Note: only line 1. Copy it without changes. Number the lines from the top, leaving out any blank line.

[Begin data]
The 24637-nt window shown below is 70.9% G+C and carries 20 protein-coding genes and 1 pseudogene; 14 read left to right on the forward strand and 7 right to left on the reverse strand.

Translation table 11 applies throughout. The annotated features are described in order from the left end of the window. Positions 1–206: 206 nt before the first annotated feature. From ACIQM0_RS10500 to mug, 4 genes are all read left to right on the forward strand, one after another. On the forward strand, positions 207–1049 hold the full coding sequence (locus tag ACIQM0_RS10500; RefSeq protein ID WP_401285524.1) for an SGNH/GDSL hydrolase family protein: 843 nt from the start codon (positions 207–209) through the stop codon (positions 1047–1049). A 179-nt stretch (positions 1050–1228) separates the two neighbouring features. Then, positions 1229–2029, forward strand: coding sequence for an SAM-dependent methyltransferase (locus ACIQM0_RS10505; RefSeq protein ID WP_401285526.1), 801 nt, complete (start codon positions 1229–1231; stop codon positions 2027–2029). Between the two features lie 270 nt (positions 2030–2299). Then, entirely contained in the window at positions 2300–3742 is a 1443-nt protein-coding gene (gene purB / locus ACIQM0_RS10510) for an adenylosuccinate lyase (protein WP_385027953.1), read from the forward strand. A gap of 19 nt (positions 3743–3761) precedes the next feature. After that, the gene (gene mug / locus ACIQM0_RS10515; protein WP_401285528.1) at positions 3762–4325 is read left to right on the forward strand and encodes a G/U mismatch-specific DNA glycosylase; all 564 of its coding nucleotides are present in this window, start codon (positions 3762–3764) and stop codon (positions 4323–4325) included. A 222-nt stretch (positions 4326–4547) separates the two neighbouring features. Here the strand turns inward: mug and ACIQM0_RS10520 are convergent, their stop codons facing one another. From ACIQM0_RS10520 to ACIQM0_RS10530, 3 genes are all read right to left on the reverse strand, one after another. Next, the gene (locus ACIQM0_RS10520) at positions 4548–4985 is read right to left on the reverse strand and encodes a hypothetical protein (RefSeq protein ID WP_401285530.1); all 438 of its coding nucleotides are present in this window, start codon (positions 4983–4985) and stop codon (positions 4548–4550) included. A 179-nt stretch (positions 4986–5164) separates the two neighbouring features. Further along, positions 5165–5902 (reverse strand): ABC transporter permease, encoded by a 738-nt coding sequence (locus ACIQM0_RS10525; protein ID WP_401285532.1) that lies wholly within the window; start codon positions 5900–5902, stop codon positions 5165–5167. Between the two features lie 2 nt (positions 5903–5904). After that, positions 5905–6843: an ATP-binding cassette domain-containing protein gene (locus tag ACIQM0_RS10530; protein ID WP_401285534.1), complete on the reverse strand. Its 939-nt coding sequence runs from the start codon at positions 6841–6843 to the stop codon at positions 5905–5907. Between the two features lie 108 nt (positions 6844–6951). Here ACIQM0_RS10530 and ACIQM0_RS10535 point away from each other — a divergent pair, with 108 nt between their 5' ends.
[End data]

The 24637-nt window shown below is 70.9% G+C and carries 20 protein-coding genes and 1 pseudogene; 14 read left to right on the forward strand and 7 right to left on the reverse strand.